“This story of kindness begins a few months before my dad, Carl, died.
My parents went to church every Sunday for as long as they were able. Their minister, Pastor Tony Fields, was an Army Veteran, just like my dad. This immediately formed a connection between them.
Pastor Tony would stop by to visit my dad and, no matter what, their conversation would always come back around to their military service. My family was often with my dad during these visits and one of the things he brought up at every visit was that Pastor Tony should have his own Army dress blues.
My dad, a Lt. Colonel, only got his first dress blues about 5 years prior to his passing. He was someone who did for others and not very often for himself. Dress blues were an investment and a uniform you bought on your own; they are not supplied by the Army.
Dad had retired from the Army years prior, so the practicality of getting dress blues at his age was something he felt didn’t make sense.
Gifting Dress Blues
One day, years ago, Dad mentioned to me that he would like to have dress blues to be buried in. This set me back a bit since I didn’t want to think about ever burying my dad. But it got me thinking.
As you may or may not know, my parents started the Annville Memorial Day Parade, which had become a huge parade in our town in Pennsylvania. A few months after my conversation with my dad about his dress blues, my siblings and I decided we were going to get him dress blues for Christmas.
We didn’t want them only to be worn at his funeral as he requested. We wanted them to be worn every year we had left at the beloved Annville Memorial Day Parade.
What a morning it was the first time he arrived at the lot parade morning in his dress blues! I have never seen a man wear it more proudly.
He looked so handsome! He was able to wear it for the next few years for the parade and wore it when we knew it would be his final parade. He also got his wish to be buried in his dress blues.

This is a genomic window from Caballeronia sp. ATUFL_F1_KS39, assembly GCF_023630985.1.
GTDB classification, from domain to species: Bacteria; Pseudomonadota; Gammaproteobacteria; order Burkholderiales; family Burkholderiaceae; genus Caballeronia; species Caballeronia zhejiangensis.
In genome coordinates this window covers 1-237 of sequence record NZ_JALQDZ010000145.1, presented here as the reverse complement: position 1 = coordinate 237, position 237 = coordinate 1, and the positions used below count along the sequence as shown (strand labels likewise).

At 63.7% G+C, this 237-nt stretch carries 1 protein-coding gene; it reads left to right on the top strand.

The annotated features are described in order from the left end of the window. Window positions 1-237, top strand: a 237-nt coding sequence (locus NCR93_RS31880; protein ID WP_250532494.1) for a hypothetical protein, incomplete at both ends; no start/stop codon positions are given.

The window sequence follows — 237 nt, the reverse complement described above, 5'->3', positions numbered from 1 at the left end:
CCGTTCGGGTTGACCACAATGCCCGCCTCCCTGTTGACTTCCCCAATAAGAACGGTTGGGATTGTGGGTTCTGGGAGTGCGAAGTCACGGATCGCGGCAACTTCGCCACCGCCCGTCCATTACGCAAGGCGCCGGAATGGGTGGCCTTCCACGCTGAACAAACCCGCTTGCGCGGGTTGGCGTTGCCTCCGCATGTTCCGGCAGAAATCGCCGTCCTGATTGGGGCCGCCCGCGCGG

Paying It Forward
As dad continued to bring up dress blues with Tony during every visit, we realized he wanted Tony to experience them as well. After all, he knew how good it felt the first time he put them on!
Dad passed away just over 3 years ago. About 6 months after he was gone, we knew what we wanted to do for Tony. So, I called Tony and told him we would like to meet him out at the Gap, our local Army base, to have him fitted for his dress blues. We told him it was a gift from our parents.
We met him there and there was a small (but somewhat large) problem. Tony was a big man who had started a few months prior on his own personal ‘get healthy’ journey. That day, the largest coat they had unfortunately didn’t fit on his arms. He also couldn’t close the coat.
We weren’t sure what to say, but Tony looked at us and said, ‘Can we buy it anyway? I’ll get in it.’ We knew at that moment he would. He was determined.
Fast forward 2.5 years after the purchase of Tony’s dress blues, and I get a text with a photo of Tony wearing his new uniform. Seventy-five pounds down and still losing, he was wearing his gift from mom and dad. Those were some of the best tears we ever had!
We asked if we could meet him at Indiantown Gap National Cemetery where our parents are buried so he could visit them with us in his new dress blues.
There are no words to describe the feeling when we saw him get out of his car in his amazing uniform with his wife, Jodie. We walked to our mom and dad’s tombstones with Tony leading the way and there he stood in front of them, saluting our dad. What a moment.
Importance Of Kindness
Life goes on and I’m still here, learning lessons from my parents who are no longer with me.
What a gift of love my parents shared, and what an amazing lesson I learned that day. I learned that how we live our lives is a choice we all make. At that moment I realized that if I’m lucky enough, the goodness I will hopefully share while I’m here on earth may someday and in some way continue to be shared by those I leave behind.
On Veteran’s Day, Sunday Pastor Tony surprised his congregation and wore his new uniform. I had asked him if I could say a few words that morning and he obliged. In doing so, I shared our parent’s story. I shared Pastor Tony’s story.
Some family and friends joined us that morning to see the ‘unveiling’ of a uniform that had become so much more than a uniform. It had become a testament to strength and dedication, but mostly it was a story of continued love.”
Read more stories:
‘Me and my buddies lost our wives. This trip is our last hurrah.’ I couldn’t shake the feeling of sadness. I had to do something.’: Travel agents surprise veteran, friends with touching act of kindness
‘Some of the bravest warriors I know aren’t the ones in uniforms, they are the ones left behind on the home front. Yes, I’m talking about you, military spouse.’: Wife pens appreciation letter to veteran husband
Help us show compassion is contagious. SHARE this story on Facebook with family and friends.